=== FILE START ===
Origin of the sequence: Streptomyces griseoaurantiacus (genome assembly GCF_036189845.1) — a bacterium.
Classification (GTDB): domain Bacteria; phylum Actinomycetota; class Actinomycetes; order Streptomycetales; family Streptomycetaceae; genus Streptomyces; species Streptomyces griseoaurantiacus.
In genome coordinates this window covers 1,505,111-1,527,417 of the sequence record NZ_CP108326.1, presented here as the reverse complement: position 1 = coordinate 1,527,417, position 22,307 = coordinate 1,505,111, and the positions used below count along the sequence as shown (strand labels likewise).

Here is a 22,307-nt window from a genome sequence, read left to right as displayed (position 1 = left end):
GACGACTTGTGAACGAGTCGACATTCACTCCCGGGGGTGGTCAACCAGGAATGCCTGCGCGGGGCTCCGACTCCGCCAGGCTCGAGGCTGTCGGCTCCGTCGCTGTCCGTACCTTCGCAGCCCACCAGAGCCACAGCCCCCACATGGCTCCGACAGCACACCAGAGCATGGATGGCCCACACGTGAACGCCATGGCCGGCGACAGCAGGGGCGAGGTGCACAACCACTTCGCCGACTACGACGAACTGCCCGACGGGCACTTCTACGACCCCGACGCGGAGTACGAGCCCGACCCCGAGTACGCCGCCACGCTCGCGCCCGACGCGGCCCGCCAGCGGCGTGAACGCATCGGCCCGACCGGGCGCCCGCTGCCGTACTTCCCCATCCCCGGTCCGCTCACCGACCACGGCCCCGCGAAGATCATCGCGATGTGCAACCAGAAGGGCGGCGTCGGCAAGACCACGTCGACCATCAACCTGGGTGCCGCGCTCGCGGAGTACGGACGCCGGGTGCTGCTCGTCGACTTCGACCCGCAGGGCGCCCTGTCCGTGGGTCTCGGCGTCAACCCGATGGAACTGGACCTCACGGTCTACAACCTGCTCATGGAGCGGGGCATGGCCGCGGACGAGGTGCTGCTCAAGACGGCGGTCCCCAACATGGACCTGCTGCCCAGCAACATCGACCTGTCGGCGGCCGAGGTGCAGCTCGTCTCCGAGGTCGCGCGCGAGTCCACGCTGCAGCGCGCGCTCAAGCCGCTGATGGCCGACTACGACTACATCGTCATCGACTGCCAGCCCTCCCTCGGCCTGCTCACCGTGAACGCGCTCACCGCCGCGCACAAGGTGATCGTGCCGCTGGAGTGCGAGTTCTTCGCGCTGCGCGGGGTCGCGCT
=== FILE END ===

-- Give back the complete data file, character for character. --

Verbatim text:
Origin of the sequence: Streptomyces griseoaurantiacus (genome assembly GCF_036189845.1) — a bacterium.
Classification (GTDB): domain Bacteria; phylum Actinomycetota; class Actinomycetes; order Streptomycetales; family Streptomycetaceae; genus Streptomyces; species Streptomyces griseoaurantiacus.
In genome coordinates this window covers 1,505,111-1,527,417 of the sequence record NZ_CP108326.1, presented here as the reverse complement: position 1 = coordinate 1,527,417, position 22,307 = coordinate 1,505,111, and the positions used below count along the sequence as shown (strand labels likewise).

Here is a 22,307-nt window from a genome sequence, read left to right as displayed (position 1 = left end):
GACGACTTGTGAACGAGTCGACATTCACTCCCGGGGGTGGTCAACCAGGAATGCCTGCGCGGGGCTCCGACTCCGCCAGGCTCGAGGCTGTCGGCTCCGTCGCTGTCCGTACCTTCGCAGCCCACCAGAGCCACAGCCCCCACATGGCTCCGACAGCACACCAGAGCATGGATGGCCCACACGTGAACGCCATGGCCGGCGACAGCAGGGGCGAGGTGCACAACCACTTCGCCGACTACGACGAACTGCCCGACGGGCACTTCTACGACCCCGACGCGGAGTACGAGCCCGACCCCGAGTACGCCGCCACGCTCGCGCCCGACGCGGCCCGCCAGCGGCGTGAACGCATCGGCCCGACCGGGCGCCCGCTGCCGTACTTCCCCATCCCCGGTCCGCTCACCGACCACGGCCCCGCGAAGATCATCGCGATGTGCAACCAGAAGGGCGGCGTCGGCAAGACCACGTCGACCATCAACCTGGGTGCCGCGCTCGCGGAGTACGGACGCCGGGTGCTGCTCGTCGACTTCGACCCGCAGGGCGCCCTGTCCGTGGGTCTCGGCGTCAACCCGATGGAACTGGACCTCACGGTCTACAACCTGCTCATGGAGCGGGGCATGGCCGCGGACGAGGTGCTGCTCAAGACGGCGGTCCCCAACATGGACCTGCTGCCCAGCAACATCGACCTGTCGGCGGCCGAGGTGCAGCTCGTCTCCGAGGTCGCGCGCGAGTCCACGCTGCAGCGCGCGCTCAAGCCGCTGATGGCCGACTACGACTACATCGTCATCGACTGCCAGCCCTCCCTCGGCCTGCTCACCGTGAACGCGCTCACCGCCGCGCACAAGGTGATCGTGCCGCTGGAGTGCGAGTTCTTCGCGCTGCGCGGGGTCGCGCT